RESULTS OF OSLO ON THE GROUND
- Between 1993 and 2000, the number of Jewish settlers in the occupied West Bank (excluding East Jerusalem), nearly doubled, from 110,900 to 190,206 according to Israeli human rights organization B'Tselem. Today, 20 years after the start of Oslo, there are more than 300,000 Israeli settlers living on Palestinian land in the West Bank, and another 200,000 in East Jerusalem.
- Between 1993 and 2000, almost 1700 Palestinian homes in the occupied territories were destroyed by Israel, according to the Israeli Committee Against House Demolitions.
- Oslo fragmented the West Bank into three separate administrative districts, Areas A, B, C, and Gaza was separated from the West Bank and East Jerusalem. (See below section on Oslo II for more on Areas A, B, and C.)
- Occupied East Jerusalem was virtually severed from the rest of the West Bank as a result of Israel's construction of a ring of settlements around the city's expanded municipal boundaries. (See here for map of settlements around East Jerusalem.)
- Oslo resulted in increased restrictions on Palestinian movement within the occupied territories and between the occupied territories and the outside world. Today, at any given time, there are approximately 500 barriers to Palestinian movement in the West Bank, an area smaller than Delaware.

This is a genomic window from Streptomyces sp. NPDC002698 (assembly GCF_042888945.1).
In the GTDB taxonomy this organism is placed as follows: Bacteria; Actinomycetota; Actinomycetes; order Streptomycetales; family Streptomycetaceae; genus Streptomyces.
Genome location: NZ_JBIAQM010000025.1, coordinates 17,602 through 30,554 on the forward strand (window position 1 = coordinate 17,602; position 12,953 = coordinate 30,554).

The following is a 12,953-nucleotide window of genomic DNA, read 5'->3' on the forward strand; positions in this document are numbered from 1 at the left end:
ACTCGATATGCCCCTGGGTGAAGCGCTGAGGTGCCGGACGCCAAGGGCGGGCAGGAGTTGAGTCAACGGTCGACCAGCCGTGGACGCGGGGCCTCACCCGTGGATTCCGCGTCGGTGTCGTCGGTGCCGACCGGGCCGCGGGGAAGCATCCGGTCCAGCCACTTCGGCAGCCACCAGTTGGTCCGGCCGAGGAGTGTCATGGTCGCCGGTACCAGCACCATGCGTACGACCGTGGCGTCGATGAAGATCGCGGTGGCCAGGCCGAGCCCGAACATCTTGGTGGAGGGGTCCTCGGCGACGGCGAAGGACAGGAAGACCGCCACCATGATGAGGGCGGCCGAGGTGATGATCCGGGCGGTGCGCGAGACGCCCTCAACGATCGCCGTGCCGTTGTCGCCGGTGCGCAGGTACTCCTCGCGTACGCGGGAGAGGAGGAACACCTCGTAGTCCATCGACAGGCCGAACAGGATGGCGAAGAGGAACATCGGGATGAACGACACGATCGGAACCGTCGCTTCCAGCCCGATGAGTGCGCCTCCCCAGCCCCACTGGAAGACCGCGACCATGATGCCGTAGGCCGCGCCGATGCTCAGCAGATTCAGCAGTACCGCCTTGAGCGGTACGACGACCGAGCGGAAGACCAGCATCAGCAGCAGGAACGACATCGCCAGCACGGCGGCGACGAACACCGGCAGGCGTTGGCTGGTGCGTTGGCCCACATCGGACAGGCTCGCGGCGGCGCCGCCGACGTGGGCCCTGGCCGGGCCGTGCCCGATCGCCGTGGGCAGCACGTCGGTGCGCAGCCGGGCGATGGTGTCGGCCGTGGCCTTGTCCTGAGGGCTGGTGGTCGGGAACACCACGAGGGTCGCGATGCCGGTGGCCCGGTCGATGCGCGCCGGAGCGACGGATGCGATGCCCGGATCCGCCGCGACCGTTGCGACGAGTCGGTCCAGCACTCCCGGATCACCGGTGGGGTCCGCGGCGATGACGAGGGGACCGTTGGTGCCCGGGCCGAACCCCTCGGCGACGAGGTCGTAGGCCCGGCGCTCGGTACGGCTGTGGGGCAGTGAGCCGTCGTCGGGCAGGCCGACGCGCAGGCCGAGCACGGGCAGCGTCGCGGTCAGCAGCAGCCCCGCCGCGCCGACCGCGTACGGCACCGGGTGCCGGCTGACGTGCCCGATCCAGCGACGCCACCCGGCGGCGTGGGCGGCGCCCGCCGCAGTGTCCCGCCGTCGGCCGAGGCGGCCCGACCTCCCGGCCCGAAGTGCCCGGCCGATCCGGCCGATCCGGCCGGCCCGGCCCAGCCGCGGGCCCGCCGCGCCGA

- The restrictions on Palestinian movement and frequent curfews and closures imposed on the occupied territories during the Oslo years and subsequently devastated the Palestinian economy, which has become largely dependent on Israeli tax transfers and international aid.
Oslo I (1993)
Signed on the White House lawn by PLO Chairman Yasser Arafat and Israeli Prime Minister Yizhak Rabin, Oslo I (also known as the Declaration of Principles) was a relatively short document that declared: "The aim of the Israeli-Palestinian negotiations within the current Middle East peace process is, among other things, to establish a Palestinian Interim Self-Government Authority... for the Palestinian people in the West Bank and the Gaza Strip, for a transitional period not exceeding five years..."
Official Exchange of Letters Between the PLO and Israel (1993)
In an exchange of official letters, the Palestinians formally recognized "the right of the State of Israel to exist in peace and security." In return, Israel acknowledged the PLO as the legitimate representative of the Palestinian people but did not endorse the creation of a Palestinian state.
Gaza-Jericho Agreement (1994)
A much longer document than Oslo I, the Gaza-Jericho Agreement spelled out in greater detail the role of the Palestinian Authority and its relationship with Israel, and called for a final peace agreement to be reached within five years.
Protocol on Economic Relations (1994)